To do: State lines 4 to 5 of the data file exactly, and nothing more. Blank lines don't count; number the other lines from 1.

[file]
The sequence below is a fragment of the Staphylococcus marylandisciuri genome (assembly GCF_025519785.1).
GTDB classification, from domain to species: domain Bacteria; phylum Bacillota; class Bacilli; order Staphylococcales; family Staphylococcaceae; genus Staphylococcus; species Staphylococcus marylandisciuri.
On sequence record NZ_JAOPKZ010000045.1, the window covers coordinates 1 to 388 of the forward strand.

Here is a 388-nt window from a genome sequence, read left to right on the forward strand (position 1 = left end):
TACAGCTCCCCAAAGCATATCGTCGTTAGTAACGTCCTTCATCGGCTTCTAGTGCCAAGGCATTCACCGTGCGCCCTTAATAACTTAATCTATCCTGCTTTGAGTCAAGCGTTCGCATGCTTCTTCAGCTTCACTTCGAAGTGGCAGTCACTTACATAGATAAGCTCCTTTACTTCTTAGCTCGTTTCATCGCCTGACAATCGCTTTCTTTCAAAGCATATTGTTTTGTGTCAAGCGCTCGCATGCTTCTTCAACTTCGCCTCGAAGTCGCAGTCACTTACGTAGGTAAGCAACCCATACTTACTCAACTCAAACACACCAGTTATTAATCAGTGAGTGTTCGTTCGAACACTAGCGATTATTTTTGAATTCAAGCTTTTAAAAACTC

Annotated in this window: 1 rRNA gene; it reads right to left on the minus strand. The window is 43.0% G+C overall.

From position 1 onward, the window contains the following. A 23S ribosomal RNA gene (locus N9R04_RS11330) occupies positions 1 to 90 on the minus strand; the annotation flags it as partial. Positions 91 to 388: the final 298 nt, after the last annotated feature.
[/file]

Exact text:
Here is a 388-nt window from a genome sequence, read left to right on the forward strand (position 1 = left end):
TACAGCTCCCCAAAGCATATCGTCGTTAGTAACGTCCTTCATCGGCTTCTAGTGCCAAGGCATTCACCGTGCGCCCTTAATAACTTAATCTATCCTGCTTTGAGTCAAGCGTTCGCATGCTTCTTCAGCTTCACTTCGAAGTGGCAGTCACTTACATAGATAAGCTCCTTTACTTCTTAGCTCGTTTCATCGCCTGACAATCGCTTTCTTTCAAAGCATATTGTTTTGTGTCAAGCGCTCGCATGCTTCTTCAACTTCGCCTCGAAGTCGCAGTCACTTACGTAGGTAAGCAACCCATACTTACTCAACTCAAACACACCAGTTATTAATCAGTGAGTGTTCGTTCGAACACTAGCGATTATTTTTGAATTCAAGCTTTTAAAAACTC